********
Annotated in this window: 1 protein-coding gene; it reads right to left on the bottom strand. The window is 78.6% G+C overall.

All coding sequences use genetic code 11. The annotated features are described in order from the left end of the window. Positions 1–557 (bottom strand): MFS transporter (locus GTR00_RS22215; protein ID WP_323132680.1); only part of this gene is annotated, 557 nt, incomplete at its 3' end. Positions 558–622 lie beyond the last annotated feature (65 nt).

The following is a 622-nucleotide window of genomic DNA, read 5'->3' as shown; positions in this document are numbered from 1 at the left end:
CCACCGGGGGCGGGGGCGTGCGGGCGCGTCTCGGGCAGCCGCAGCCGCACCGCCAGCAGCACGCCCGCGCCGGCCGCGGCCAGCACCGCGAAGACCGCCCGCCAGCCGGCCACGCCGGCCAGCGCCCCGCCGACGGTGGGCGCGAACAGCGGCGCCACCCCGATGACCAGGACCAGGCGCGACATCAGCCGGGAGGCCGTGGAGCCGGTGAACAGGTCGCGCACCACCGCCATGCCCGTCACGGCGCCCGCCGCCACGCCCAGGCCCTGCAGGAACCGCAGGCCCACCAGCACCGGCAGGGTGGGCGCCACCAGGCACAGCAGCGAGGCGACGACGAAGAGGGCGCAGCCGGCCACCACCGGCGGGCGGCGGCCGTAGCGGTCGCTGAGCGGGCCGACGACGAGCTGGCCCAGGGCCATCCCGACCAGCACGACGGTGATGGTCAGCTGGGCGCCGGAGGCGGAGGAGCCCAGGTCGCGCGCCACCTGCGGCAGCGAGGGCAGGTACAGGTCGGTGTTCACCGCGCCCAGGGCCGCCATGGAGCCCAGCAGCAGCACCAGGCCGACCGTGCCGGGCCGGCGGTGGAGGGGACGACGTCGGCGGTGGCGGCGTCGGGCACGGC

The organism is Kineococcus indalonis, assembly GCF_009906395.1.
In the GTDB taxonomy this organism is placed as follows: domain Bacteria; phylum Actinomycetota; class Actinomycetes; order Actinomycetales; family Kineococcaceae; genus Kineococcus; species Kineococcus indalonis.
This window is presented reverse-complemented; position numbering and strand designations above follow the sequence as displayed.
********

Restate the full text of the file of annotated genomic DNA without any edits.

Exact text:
Annotated in this window: 1 protein-coding gene; it reads right to left on the bottom strand. The window is 78.6% G+C overall.

All coding sequences use genetic code 11. The annotated features are described in order from the left end of the window. Positions 1–557 (bottom strand): MFS transporter (locus GTR00_RS22215; protein ID WP_323132680.1); only part of this gene is annotated, 557 nt, incomplete at its 3' end. Positions 558–622 lie beyond the last annotated feature (65 nt).

The following is a 622-nucleotide window of genomic DNA, read 5'->3' as shown; positions in this document are numbered from 1 at the left end:
CCACCGGGGGCGGGGGCGTGCGGGCGCGTCTCGGGCAGCCGCAGCCGCACCGCCAGCAGCACGCCCGCGCCGGCCGCGGCCAGCACCGCGAAGACCGCCCGCCAGCCGGCCACGCCGGCCAGCGCCCCGCCGACGGTGGGCGCGAACAGCGGCGCCACCCCGATGACCAGGACCAGGCGCGACATCAGCCGGGAGGCCGTGGAGCCGGTGAACAGGTCGCGCACCACCGCCATGCCCGTCACGGCGCCCGCCGCCACGCCCAGGCCCTGCAGGAACCGCAGGCCCACCAGCACCGGCAGGGTGGGCGCCACCAGGCACAGCAGCGAGGCGACGACGAAGAGGGCGCAGCCGGCCACCACCGGCGGGCGGCGGCCGTAGCGGTCGCTGAGCGGGCCGACGACGAGCTGGCCCAGGGCCATCCCGACCAGCACGACGGTGATGGTCAGCTGGGCGCCGGAGGCGGAGGAGCCCAGGTCGCGCGCCACCTGCGGCAGCGAGGGCAGGTACAGGTCGGTGTTCACCGCGCCCAGGGCCGCCATGGAGCCCAGCAGCAGCACCAGGCCGACCGTGCCGGGCCGGCGGTGGAGGGGACGACGTCGGCGGTGGCGGCGTCGGGCACGGC

The organism is Kineococcus indalonis, assembly GCF_009906395.1.
In the GTDB taxonomy this organism is placed as follows: domain Bacteria; phylum Actinomycetota; class Actinomycetes; order Actinomycetales; family Kineococcaceae; genus Kineococcus; species Kineococcus indalonis.
This window is presented reverse-complemented; position numbering and strand designations above follow the sequence as displayed.